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This article was authored by Policy Council Ryan Mulvey and Chief Policy Council James Valvo of Americans for Prosperity Foundation for its Sunshine Week 2022 essay series on reforming FOIA.
Freedom of Information Act requesters, litigators, and advocates generally agree FOIA is broken. We have witnessed a trend toward less disclosure, increased delay, and novel obstacles in the administrative and judicial processes. From agency abuse of “still interested” letters and administrative closure of otherwise valid requests, to politicized pre-disclosure review and creative arguments by Department of Justice attorneys attempting to dismiss well-pleaded FOIA claims on jurisdictional or justiciability grounds, transparency at the federal level is suffering.
We need transformative change that will reshape the very foundations of FOIA and government transparency and break through the morass of contemporary agency practice and FOIA jurisprudence. Others are already thinking along the same lines. Margaret Kwoka, in her recent book, Saving the Freedom of Information Act, has addressed several possible (and potentially significant) reforms, including more robust affirmative disclosure requirements and an overhaul to agency adjudicatory practices that currently disallow discovery and effectively force individuals to file FOIA requests for information that could (and probably should) be disclosed as a matter of course. But even these changes do not go far enough.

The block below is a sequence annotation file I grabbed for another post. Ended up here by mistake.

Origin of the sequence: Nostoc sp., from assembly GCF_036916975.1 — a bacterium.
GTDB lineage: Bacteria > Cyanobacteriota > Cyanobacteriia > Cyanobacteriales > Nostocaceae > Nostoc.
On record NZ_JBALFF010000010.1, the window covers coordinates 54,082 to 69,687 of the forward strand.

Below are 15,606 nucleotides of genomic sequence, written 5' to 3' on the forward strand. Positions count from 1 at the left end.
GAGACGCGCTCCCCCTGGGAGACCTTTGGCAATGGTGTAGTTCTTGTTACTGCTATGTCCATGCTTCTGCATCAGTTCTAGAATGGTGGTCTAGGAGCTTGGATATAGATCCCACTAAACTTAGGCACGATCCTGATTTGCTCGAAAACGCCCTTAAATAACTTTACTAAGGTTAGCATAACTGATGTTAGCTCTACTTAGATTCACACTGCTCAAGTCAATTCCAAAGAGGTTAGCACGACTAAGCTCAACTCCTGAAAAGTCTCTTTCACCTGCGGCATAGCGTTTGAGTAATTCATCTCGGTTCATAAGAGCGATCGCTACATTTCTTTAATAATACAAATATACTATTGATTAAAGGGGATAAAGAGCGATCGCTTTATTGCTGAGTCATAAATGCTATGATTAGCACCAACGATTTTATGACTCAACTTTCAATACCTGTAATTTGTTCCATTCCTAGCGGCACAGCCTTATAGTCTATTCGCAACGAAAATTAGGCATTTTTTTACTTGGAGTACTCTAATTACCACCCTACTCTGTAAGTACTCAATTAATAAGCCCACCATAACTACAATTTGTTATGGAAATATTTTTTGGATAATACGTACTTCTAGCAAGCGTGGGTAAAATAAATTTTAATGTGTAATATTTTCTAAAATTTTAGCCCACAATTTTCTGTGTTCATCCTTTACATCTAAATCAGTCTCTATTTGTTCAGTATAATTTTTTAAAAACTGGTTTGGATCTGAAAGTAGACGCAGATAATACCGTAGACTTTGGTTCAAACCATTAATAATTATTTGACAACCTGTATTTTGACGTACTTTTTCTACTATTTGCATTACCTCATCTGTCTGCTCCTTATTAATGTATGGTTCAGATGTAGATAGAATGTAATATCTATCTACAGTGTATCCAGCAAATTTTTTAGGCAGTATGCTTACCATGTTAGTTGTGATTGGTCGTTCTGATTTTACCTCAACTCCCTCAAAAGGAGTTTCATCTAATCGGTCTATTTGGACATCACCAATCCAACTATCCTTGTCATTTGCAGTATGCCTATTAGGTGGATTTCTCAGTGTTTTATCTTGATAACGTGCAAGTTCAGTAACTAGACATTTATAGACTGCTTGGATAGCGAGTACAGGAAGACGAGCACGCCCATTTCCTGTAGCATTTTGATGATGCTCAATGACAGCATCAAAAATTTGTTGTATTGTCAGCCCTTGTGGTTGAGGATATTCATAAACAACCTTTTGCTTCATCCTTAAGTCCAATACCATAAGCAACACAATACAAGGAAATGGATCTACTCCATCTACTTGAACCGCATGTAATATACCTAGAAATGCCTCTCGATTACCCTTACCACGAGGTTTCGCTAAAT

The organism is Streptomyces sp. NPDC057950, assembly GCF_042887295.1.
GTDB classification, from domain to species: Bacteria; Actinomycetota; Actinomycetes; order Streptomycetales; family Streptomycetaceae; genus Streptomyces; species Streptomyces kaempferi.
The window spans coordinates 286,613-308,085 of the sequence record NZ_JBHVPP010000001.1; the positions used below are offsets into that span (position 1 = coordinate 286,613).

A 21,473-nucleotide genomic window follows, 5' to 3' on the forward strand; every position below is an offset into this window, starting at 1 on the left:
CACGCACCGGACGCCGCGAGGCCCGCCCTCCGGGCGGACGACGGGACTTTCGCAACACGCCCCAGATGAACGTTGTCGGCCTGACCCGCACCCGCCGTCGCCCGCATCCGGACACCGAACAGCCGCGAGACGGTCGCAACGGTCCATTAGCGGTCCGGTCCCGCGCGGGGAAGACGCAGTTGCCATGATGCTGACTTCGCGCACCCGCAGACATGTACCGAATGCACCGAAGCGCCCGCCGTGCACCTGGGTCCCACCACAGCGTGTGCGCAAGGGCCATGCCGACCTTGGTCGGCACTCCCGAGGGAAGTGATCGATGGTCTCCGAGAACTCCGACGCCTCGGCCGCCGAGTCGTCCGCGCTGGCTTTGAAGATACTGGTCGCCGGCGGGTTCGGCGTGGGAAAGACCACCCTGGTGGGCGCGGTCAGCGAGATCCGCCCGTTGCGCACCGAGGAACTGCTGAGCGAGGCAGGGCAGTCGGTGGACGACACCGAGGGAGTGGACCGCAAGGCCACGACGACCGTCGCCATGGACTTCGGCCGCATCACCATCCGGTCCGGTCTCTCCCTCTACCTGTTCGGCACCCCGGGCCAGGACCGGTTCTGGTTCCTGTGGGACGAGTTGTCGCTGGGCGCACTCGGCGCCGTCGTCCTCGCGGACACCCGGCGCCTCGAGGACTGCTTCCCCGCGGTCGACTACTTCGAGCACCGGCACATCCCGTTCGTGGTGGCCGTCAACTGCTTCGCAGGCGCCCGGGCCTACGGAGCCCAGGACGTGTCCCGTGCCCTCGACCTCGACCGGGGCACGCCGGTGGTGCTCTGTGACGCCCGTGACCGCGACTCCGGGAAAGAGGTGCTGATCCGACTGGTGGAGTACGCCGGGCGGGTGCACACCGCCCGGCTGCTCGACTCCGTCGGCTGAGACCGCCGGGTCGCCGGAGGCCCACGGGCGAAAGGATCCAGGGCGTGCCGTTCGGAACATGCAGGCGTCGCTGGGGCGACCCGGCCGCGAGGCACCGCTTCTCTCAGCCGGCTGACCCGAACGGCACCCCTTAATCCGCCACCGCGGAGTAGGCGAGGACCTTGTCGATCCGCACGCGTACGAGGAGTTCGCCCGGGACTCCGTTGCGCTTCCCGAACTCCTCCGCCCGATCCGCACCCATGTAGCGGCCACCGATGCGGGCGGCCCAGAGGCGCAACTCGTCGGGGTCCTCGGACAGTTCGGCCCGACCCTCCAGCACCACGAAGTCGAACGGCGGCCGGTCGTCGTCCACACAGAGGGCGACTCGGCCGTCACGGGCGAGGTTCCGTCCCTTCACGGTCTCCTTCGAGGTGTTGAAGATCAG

One idea — which has rarely, if ever, been suggested — is the creation of a new federal court dedicated solely to hearing and deciding FOIA cases.
It goes without saying that FOIA’s judicial review provision needs some refurbishing. The volume of FOIA litigation nationwide has outpaced the ability of federal courts to deal with those cases in a timely manner. And most FOIA litigators and DOJ attorneys would agree that, quite apart from the increased volume of lawsuits, FOIA cases are often given the least attention of any on a district judge’s docket. To be sure, there are always exceptions; but few judges appear to enjoy, let alone dedicate much of their time and attention, to FOIA questions. This can have particularly significant consequences when courts decide novel questions about, say, the definition of a “record” or the complicated interaction of FOIA with other statutes.
A new Article III tribunal specializing in FOIA could have concurrent jurisdiction with the other federal courts already identified in the FOIA’s venue provision, thus allowing requesters a wider variety of potential fora in which to bring suit. The statute could direct that all appeals be heard by the D.C. Circuit. It may also be worth considering expanding the subject-matter jurisdiction of such a court to allow it to hear cases arising under other transparency statutes, such as the Privacy Act, Federal Records Act, and Presidential Records Act.